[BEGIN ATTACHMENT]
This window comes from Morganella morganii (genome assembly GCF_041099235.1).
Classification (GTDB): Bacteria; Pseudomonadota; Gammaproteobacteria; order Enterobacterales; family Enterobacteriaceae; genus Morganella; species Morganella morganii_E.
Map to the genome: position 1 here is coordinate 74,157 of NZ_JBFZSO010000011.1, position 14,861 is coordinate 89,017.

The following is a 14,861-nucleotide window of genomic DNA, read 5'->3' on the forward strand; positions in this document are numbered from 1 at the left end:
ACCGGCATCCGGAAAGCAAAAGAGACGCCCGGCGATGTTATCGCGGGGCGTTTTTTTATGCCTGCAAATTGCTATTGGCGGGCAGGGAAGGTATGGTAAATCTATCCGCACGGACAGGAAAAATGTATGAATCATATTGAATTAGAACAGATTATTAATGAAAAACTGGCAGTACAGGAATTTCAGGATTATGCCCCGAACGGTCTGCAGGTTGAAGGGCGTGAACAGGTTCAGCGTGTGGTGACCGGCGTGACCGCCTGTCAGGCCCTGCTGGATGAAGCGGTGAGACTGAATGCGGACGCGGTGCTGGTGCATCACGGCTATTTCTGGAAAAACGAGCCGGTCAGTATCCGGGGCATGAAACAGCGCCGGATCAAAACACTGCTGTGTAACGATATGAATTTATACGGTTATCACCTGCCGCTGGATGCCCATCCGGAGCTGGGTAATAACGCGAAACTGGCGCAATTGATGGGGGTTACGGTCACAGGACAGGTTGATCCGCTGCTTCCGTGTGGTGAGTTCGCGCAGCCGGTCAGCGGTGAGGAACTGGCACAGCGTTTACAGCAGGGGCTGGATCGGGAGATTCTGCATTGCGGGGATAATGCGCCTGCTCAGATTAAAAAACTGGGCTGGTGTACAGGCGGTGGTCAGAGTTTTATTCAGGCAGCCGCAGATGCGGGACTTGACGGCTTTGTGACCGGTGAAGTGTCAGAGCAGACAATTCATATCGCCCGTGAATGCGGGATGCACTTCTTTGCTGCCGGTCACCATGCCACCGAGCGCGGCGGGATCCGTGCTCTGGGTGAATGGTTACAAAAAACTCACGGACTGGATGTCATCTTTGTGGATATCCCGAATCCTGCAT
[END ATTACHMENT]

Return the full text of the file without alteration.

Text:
This window comes from Morganella morganii (genome assembly GCF_041099235.1).
Classification (GTDB): Bacteria; Pseudomonadota; Gammaproteobacteria; order Enterobacterales; family Enterobacteriaceae; genus Morganella; species Morganella morganii_E.
Map to the genome: position 1 here is coordinate 74,157 of NZ_JBFZSO010000011.1, position 14,861 is coordinate 89,017.

The following is a 14,861-nucleotide window of genomic DNA, read 5'->3' on the forward strand; positions in this document are numbered from 1 at the left end:
ACCGGCATCCGGAAAGCAAAAGAGACGCCCGGCGATGTTATCGCGGGGCGTTTTTTTATGCCTGCAAATTGCTATTGGCGGGCAGGGAAGGTATGGTAAATCTATCCGCACGGACAGGAAAAATGTATGAATCATATTGAATTAGAACAGATTATTAATGAAAAACTGGCAGTACAGGAATTTCAGGATTATGCCCCGAACGGTCTGCAGGTTGAAGGGCGTGAACAGGTTCAGCGTGTGGTGACCGGCGTGACCGCCTGTCAGGCCCTGCTGGATGAAGCGGTGAGACTGAATGCGGACGCGGTGCTGGTGCATCACGGCTATTTCTGGAAAAACGAGCCGGTCAGTATCCGGGGCATGAAACAGCGCCGGATCAAAACACTGCTGTGTAACGATATGAATTTATACGGTTATCACCTGCCGCTGGATGCCCATCCGGAGCTGGGTAATAACGCGAAACTGGCGCAATTGATGGGGGTTACGGTCACAGGACAGGTTGATCCGCTGCTTCCGTGTGGTGAGTTCGCGCAGCCGGTCAGCGGTGAGGAACTGGCACAGCGTTTACAGCAGGGGCTGGATCGGGAGATTCTGCATTGCGGGGATAATGCGCCTGCTCAGATTAAAAAACTGGGCTGGTGTACAGGCGGTGGTCAGAGTTTTATTCAGGCAGCCGCAGATGCGGGACTTGACGGCTTTGTGACCGGTGAAGTGTCAGAGCAGACAATTCATATCGCCCGTGAATGCGGGATGCACTTCTTTGCTGCCGGTCACCATGCCACCGAGCGCGGCGGGATCCGTGCTCTGGGTGAATGGTTACAAAAAACTCACGGACTGGATGTCATCTTTGTGGATATCCCGAATCCTGCAT